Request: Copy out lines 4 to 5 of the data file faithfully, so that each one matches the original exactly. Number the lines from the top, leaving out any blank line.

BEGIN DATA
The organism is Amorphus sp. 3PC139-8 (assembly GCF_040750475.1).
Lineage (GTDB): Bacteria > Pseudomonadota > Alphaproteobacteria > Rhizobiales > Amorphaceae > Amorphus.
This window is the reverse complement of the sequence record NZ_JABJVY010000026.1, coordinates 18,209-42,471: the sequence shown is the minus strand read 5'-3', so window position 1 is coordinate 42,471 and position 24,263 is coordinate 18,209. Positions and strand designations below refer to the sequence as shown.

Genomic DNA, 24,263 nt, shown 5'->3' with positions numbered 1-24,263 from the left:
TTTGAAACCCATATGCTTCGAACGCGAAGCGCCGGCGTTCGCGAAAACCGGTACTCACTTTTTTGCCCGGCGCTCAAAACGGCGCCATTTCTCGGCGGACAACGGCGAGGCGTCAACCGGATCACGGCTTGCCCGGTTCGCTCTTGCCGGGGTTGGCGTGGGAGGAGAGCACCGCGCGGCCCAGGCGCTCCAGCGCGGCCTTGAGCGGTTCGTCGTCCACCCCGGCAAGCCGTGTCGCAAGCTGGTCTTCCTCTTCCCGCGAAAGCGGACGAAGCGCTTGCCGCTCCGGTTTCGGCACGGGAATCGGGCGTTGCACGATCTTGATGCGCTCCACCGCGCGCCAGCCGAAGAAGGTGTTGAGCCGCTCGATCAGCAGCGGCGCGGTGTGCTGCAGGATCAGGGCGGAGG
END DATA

Genomic DNA, 24,263 nt, shown 5'->3' with positions numbered 1-24,263 from the left:
TTTGAAACCCATATGCTTCGAACGCGAAGCGCCGGCGTTCGCGAAAACCGGTACTCACTTTTTTGCCCGGCGCTCAAAACGGCGCCATTTCTCGGCGGACAACGGCGAGGCGTCAACCGGATCACGGCTTGCCCGGTTCGCTCTTGCCGGGGTTGGCGTGGGAGGAGAGCACCGCGCGGCCCAGGCGCTCCAGCGCGGCCTTGAGCGGTTCGTCGTCCACCCCGGCAAGCCGTGTCGCAAGCTGGTCTTCCTCTTCCCGCGAAAGCGGACGAAGCGCTTGCCGCTCCGGTTTCGGCACGGGAATCGGGCGTTGCACGATCTTGATGCGCTCCACCGCGCGCCAGCCGAAGAAGGTGTTGAGCCGCTCGATCAGCAGCGGCGCGGTGTGCTGCAGGATCAGGGCGGAGG